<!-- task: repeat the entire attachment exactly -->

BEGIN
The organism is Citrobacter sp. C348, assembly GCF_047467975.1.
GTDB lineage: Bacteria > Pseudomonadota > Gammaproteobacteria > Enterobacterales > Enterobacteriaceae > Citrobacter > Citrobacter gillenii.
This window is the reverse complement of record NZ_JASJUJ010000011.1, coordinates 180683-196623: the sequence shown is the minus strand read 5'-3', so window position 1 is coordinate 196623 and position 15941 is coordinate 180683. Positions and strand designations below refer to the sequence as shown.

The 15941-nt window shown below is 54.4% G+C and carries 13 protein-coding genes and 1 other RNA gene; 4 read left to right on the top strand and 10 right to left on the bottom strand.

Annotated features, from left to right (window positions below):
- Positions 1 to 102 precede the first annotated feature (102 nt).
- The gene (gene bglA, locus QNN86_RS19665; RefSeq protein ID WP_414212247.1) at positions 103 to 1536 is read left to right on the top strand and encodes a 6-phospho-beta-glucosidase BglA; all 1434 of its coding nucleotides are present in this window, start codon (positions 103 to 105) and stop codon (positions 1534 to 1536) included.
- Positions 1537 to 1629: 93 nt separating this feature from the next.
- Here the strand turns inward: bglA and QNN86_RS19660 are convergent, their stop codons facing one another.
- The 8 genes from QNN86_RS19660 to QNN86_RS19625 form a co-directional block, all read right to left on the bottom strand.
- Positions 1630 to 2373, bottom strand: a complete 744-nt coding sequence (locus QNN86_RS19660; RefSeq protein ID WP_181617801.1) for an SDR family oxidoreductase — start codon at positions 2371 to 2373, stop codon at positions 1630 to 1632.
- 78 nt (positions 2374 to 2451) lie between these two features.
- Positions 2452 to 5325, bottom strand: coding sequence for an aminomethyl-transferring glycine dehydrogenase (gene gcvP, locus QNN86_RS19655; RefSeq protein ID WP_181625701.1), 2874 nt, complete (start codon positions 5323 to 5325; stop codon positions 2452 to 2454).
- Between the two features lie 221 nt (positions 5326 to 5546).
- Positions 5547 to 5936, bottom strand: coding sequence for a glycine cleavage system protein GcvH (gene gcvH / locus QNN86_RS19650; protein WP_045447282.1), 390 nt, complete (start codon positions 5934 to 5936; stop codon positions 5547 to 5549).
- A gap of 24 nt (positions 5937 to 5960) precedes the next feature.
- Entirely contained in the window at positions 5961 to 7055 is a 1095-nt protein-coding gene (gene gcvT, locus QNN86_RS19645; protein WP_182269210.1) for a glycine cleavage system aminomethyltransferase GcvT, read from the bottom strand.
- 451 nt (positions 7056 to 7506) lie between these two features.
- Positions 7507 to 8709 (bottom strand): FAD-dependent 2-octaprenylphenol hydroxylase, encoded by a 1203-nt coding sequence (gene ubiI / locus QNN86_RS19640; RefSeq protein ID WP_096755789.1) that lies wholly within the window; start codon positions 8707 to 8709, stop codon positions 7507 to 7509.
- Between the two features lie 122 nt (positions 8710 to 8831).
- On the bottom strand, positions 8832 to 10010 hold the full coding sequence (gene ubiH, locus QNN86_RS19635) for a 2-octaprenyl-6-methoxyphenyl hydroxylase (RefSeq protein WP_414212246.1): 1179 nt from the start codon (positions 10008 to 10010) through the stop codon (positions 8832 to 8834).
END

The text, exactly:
The organism is Citrobacter sp. C348, assembly GCF_047467975.1.
GTDB lineage: Bacteria > Pseudomonadota > Gammaproteobacteria > Enterobacterales > Enterobacteriaceae > Citrobacter > Citrobacter gillenii.
This window is the reverse complement of record NZ_JASJUJ010000011.1, coordinates 180683-196623: the sequence shown is the minus strand read 5'-3', so window position 1 is coordinate 196623 and position 15941 is coordinate 180683. Positions and strand designations below refer to the sequence as shown.

The 15941-nt window shown below is 54.4% G+C and carries 13 protein-coding genes and 1 other RNA gene; 4 read left to right on the top strand and 10 right to left on the bottom strand.

Annotated features, from left to right (window positions below):
- Positions 1 to 102 precede the first annotated feature (102 nt).
- The gene (gene bglA, locus QNN86_RS19665; RefSeq protein ID WP_414212247.1) at positions 103 to 1536 is read left to right on the top strand and encodes a 6-phospho-beta-glucosidase BglA; all 1434 of its coding nucleotides are present in this window, start codon (positions 103 to 105) and stop codon (positions 1534 to 1536) included.
- Positions 1537 to 1629: 93 nt separating this feature from the next.
- Here the strand turns inward: bglA and QNN86_RS19660 are convergent, their stop codons facing one another.
- The 8 genes from QNN86_RS19660 to QNN86_RS19625 form a co-directional block, all read right to left on the bottom strand.
- Positions 1630 to 2373, bottom strand: a complete 744-nt coding sequence (locus QNN86_RS19660; RefSeq protein ID WP_181617801.1) for an SDR family oxidoreductase — start codon at positions 2371 to 2373, stop codon at positions 1630 to 1632.
- 78 nt (positions 2374 to 2451) lie between these two features.
- Positions 2452 to 5325, bottom strand: coding sequence for an aminomethyl-transferring glycine dehydrogenase (gene gcvP, locus QNN86_RS19655; RefSeq protein ID WP_181625701.1), 2874 nt, complete (start codon positions 5323 to 5325; stop codon positions 2452 to 2454).
- Between the two features lie 221 nt (positions 5326 to 5546).
- Positions 5547 to 5936, bottom strand: coding sequence for a glycine cleavage system protein GcvH (gene gcvH / locus QNN86_RS19650; protein WP_045447282.1), 390 nt, complete (start codon positions 5934 to 5936; stop codon positions 5547 to 5549).
- A gap of 24 nt (positions 5937 to 5960) precedes the next feature.
- Entirely contained in the window at positions 5961 to 7055 is a 1095-nt protein-coding gene (gene gcvT, locus QNN86_RS19645; protein WP_182269210.1) for a glycine cleavage system aminomethyltransferase GcvT, read from the bottom strand.
- 451 nt (positions 7056 to 7506) lie between these two features.
- Positions 7507 to 8709 (bottom strand): FAD-dependent 2-octaprenylphenol hydroxylase, encoded by a 1203-nt coding sequence (gene ubiI / locus QNN86_RS19640; RefSeq protein ID WP_096755789.1) that lies wholly within the window; start codon positions 8707 to 8709, stop codon positions 7507 to 7509.
- Between the two features lie 122 nt (positions 8710 to 8831).
- On the bottom strand, positions 8832 to 10010 hold the full coding sequence (gene ubiH, locus QNN86_RS19635) for a 2-octaprenyl-6-methoxyphenyl hydroxylase (RefSeq protein WP_414212246.1): 1179 nt from the start codon (positions 10008 to 10010) through the stop codon (positions 8832 to 8834).